Carlos Surinach was born in 1915 in Barcelona, spent formative years in Berlin and Paris, and has lived in the USA since 1951. In his music, however, at least as far as the works on this disc are concerned, he has never left Spain. At first hearing you may be reminded of Joaquin Rodrigo, but there are two differences. Firstly Surinach tells us that he very rarely uses genuine Spanish folk melodies: “Once I hear a theme, I digest it and dissolve it into powder, so that when it comes back from my mind, it’s something else”. Secondly, so far as one can tell from a group of chamber works, his music simply uses fewer notes than Rodrigo’s: it is sparer, simpler in texture and, as often as not, having stated an idea it will forego repeating it: there are 24 short movements in the 50 minutes of music collected here.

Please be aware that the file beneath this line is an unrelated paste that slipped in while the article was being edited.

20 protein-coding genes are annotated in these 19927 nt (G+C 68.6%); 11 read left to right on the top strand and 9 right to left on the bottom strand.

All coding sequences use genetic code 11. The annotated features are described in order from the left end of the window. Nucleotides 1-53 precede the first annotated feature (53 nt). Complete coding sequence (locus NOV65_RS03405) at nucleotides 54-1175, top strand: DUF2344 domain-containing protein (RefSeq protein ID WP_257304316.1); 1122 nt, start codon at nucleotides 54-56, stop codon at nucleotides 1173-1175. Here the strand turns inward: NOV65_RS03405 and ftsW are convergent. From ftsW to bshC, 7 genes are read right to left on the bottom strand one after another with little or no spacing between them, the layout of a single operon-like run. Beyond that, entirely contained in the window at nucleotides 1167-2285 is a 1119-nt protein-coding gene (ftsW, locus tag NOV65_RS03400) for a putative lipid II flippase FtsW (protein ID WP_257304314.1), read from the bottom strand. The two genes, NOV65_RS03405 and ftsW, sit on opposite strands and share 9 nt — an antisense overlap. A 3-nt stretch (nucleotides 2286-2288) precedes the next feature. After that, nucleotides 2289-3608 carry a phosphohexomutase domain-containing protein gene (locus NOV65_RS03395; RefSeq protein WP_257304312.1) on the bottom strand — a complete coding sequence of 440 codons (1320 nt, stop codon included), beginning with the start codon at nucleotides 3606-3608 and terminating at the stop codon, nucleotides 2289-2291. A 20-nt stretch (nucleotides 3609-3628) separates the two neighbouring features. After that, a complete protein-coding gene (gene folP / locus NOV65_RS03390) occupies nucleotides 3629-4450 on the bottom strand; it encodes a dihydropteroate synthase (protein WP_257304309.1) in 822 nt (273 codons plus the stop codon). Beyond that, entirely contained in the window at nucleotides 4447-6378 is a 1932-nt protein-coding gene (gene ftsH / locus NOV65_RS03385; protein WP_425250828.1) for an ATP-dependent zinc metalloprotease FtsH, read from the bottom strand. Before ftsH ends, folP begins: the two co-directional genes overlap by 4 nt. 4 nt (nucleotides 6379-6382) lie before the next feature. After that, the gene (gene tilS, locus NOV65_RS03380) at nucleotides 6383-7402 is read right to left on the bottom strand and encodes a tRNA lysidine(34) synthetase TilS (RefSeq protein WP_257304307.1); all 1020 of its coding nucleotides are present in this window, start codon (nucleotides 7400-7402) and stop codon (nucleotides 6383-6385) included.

Gentle, simple lyricism is his forte, rising at times to melancholy eloquence but not to anything more violent. The sound of his carefully chosen instrumental ensembles (the graceful Tientos, for example, are scored for cor anglais, timpani and piano; the catchy Ritmo Jondo for three melody instruments, timpani, percussion and three hand-clappers) is often brilliant, always clean. ‘Clean’, too, is the word for his melodies: the lazy rocking and florid vocalises of the second of the Cantares, for example, are instantly memorable; it could easily become a popular encore piece. There is no great music here, but much that is charming, sunlit and fresh. The performances are on the whole excellent, though I found Rachel Rosales’s vibrant, edgy soprano rather restless. I could make little of Hollywood carnival, a series of fragmentary brief epigrams. Texts are provided only for the Cantares, but the English versions supplied are very free paraphrases. The recordings are admirable, as neat, clean and undemonstrative as the music.'